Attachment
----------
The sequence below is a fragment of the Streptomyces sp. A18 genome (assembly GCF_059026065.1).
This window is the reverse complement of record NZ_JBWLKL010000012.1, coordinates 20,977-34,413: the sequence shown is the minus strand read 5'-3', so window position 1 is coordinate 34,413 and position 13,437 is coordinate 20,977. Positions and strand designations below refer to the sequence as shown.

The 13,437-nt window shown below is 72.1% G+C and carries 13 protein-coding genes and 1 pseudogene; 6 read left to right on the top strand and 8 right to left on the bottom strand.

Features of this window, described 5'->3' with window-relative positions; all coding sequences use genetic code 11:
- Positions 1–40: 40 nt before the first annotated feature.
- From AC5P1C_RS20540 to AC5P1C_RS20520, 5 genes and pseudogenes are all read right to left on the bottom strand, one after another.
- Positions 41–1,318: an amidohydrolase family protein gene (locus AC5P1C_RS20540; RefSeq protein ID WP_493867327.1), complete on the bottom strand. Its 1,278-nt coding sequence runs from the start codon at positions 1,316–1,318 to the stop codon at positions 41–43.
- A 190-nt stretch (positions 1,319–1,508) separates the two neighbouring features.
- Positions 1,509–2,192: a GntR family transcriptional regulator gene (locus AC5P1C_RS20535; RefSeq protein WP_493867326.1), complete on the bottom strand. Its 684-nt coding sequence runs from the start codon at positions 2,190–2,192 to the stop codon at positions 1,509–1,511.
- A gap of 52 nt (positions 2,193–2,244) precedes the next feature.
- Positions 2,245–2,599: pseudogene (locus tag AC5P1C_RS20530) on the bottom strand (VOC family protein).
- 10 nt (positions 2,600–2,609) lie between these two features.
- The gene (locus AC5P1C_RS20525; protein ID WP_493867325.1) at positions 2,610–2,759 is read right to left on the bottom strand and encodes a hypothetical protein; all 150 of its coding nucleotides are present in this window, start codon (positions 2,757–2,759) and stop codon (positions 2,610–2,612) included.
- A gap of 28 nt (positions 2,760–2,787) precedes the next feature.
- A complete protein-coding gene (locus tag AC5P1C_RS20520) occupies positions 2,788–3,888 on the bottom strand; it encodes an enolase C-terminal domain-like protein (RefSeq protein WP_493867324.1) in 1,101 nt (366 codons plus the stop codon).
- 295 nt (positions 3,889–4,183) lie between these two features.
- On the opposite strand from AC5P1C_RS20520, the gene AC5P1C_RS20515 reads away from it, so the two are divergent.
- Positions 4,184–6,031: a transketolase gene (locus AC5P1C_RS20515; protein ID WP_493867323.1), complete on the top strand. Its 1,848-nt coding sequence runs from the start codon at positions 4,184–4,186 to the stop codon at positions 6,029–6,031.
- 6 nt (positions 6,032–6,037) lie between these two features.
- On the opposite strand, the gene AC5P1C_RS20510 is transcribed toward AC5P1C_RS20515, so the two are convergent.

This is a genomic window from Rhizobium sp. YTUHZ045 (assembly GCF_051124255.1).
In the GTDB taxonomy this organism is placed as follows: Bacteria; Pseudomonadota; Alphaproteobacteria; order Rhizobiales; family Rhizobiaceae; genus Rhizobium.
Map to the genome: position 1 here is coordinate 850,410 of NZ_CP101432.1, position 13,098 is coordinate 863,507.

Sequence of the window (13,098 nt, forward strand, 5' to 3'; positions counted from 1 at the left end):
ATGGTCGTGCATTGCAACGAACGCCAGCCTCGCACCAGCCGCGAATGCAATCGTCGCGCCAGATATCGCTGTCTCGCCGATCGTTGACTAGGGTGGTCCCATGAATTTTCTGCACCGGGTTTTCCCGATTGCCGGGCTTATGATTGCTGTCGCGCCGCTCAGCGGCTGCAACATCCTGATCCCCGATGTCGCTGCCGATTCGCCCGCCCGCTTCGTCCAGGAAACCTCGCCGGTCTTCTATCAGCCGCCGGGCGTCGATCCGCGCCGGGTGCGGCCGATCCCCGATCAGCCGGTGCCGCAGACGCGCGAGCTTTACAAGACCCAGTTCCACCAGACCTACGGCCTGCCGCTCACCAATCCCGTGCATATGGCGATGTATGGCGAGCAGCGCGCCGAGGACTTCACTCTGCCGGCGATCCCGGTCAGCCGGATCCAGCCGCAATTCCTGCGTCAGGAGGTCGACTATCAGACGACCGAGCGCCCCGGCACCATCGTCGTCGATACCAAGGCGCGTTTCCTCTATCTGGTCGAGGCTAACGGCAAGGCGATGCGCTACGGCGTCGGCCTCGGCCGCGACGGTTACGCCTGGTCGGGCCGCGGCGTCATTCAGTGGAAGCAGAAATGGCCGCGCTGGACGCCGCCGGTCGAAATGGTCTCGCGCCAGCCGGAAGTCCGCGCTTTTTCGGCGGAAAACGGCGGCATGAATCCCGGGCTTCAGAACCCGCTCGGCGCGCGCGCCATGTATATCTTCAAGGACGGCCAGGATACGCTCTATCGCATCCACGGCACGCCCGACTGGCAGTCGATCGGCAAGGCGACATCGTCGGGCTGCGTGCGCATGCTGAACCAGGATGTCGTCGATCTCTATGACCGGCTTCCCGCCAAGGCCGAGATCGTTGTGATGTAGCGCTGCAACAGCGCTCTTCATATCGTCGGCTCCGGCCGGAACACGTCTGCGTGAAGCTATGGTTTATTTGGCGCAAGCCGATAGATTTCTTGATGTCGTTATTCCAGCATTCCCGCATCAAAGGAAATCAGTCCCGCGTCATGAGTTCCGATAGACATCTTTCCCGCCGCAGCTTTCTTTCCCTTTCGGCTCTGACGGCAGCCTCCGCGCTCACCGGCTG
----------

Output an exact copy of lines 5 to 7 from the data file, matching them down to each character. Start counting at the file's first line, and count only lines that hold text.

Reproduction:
- Positions 1–40: 40 nt before the first annotated feature.
- From AC5P1C_RS20540 to AC5P1C_RS20520, 5 genes and pseudogenes are all read right to left on the bottom strand, one after another.
- Positions 41–1,318: an amidohydrolase family protein gene (locus AC5P1C_RS20540; RefSeq protein ID WP_493867327.1), complete on the bottom strand. Its 1,278-nt coding sequence runs from the start codon at positions 1,316–1,318 to the stop codon at positions 41–43.